Posted: July 5, 2007 4:45 PM
Hunter Lone GOP Candidate at Latino Conference
Rep. Duncan Hunter, R-Calif., was the only Republican candidate to appear with his Democratic opponents at the National Association of Latino Elected and Appointed Officials’ annual convention last week.
He delivered a June 30th speech on immigration in which he stressed the need to beef up law enforcement along the boarder, extend the fence between the United States and Mexico, and take a tougher approach in general on immigration issues. Hunter “believes just as his pro-fence and anti-amnesty stance is in line with the convictions of all American communities, the Hispanic community is no exception,” said his national communications director Roy Tyler.
In an e-mail to the NewsHour, association executive director Arturo Vargas said, “Mr. Hunter was candid about his position on immigration and the border, not backing down at all on his position.” Nevertheless, Vargar added, “I don’t think he scored any points for articulating his position, however, I think he won big time with regard to appearing before this group. He received a standing ovation twice, when he was announced on stage and when he concluded. I think the gesture was a show of appreciation for Mr. Hunter’s show of respect, his positions notwithstanding.”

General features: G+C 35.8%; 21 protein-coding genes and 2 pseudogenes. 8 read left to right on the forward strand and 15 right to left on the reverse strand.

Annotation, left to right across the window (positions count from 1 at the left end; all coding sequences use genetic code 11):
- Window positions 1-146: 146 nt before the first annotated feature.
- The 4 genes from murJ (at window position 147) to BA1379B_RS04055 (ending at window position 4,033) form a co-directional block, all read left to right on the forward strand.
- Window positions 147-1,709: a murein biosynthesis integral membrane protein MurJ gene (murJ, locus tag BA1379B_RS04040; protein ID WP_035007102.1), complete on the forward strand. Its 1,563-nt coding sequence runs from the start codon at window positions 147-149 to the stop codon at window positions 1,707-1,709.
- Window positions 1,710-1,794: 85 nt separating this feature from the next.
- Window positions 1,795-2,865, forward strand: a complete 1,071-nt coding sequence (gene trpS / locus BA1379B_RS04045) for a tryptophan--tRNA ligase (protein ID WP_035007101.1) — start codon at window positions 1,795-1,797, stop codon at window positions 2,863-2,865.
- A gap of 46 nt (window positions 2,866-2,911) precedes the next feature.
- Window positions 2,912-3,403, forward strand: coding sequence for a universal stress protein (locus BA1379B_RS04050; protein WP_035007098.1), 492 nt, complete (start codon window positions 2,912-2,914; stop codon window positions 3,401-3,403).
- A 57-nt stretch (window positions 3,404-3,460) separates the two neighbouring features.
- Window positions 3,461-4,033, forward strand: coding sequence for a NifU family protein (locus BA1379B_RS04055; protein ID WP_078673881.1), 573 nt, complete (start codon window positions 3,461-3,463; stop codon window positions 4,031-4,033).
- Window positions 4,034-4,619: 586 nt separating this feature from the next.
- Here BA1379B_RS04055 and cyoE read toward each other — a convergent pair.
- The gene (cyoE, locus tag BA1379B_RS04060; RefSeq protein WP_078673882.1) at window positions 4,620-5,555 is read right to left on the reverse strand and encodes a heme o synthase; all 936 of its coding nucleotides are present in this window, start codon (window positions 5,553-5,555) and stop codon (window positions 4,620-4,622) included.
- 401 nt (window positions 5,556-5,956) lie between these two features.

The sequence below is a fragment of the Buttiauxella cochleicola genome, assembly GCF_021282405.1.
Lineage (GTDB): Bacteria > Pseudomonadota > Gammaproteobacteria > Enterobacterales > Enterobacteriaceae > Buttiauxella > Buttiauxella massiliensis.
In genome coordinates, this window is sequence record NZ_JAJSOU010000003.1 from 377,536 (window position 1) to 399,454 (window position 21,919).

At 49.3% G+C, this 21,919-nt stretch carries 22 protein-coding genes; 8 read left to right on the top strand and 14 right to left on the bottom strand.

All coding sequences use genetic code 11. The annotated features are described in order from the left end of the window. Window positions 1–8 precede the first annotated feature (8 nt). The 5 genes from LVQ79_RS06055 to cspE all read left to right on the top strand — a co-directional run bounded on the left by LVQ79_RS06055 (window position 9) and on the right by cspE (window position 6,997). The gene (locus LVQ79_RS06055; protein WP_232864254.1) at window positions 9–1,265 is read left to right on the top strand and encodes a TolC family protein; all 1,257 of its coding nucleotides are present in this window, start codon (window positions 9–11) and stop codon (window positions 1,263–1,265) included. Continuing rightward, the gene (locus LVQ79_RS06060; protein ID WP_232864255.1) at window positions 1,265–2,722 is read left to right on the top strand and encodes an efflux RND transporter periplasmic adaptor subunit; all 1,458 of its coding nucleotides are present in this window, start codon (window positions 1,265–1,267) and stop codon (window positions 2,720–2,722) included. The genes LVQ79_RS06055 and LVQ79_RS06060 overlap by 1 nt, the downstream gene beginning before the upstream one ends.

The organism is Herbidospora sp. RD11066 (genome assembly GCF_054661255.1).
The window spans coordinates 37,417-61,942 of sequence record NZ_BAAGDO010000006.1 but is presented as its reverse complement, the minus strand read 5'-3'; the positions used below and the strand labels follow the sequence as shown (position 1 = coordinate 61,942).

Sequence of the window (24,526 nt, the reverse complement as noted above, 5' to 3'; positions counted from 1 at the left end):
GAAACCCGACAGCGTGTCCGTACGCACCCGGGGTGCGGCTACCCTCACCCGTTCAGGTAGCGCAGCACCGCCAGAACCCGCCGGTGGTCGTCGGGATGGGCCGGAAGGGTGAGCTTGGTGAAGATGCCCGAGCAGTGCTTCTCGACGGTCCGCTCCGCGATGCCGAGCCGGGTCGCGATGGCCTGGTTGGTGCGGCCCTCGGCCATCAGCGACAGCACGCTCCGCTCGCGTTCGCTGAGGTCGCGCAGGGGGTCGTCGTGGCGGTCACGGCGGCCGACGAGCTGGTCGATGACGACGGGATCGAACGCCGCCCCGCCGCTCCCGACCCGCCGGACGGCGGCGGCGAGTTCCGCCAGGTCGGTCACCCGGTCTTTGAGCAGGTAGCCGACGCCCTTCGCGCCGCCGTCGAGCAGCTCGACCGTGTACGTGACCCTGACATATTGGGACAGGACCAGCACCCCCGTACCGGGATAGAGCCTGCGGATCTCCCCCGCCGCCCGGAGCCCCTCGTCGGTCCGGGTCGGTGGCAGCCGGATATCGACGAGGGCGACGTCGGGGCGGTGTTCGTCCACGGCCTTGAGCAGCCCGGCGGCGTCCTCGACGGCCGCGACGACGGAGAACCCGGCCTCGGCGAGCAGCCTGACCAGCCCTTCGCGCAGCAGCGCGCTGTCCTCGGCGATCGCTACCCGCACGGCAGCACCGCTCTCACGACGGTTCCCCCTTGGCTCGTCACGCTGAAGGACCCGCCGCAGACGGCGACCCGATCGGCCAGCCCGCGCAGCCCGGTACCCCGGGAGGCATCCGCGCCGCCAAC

Hunter authored the Secure Fence Act of 2006, which calls for extending the San Diego fence 854 miles across California, Arizona, New Mexico and Texas. In a video posted on his campaign Web site, Hunter said only 2 miles of the fence have been constructed so far. He promised that if elected president he would complete the rest of it in six months. The congressman added that protecting the border is a national security issue, not only one of immigration.
Hunter also recently praised his Senate colleagues for rejecting the immigration reform bill, though the National Association of Latino Elected and Appointed Officials released a statement saying it was “deeply disappointed at the Senate’s failure to fulfill the mandate of the American people to fix our broken immigration system.”
While all the Democratic candidates attended the association’s event, all of the Republican candidates — except Hunter — declined the invitation citing scheduling conflicts.
“The Republican candidates have blown off Hispanics in Florida,” said state Rep. Juan Zapata, a Republican who helped bring the NALEO event to the state, according to the Associated Press. Zapata said he had hoped the conference would provide an opportunity for candidates to court Florida’s Hispanics. Instead, he said it became an embarrassment for the party.
“I’m somewhat offended because this is about Hispanics, not about politics,” said state Rep. Julio Robaina, also a Republican, the AP reported.
Hunter, this week, spent the fourth in Manchester, N.H. and is headed to Florida to deliver the keynote lunch speech at the Young Republicans National Federation convention in Hollywood Beach on July 6.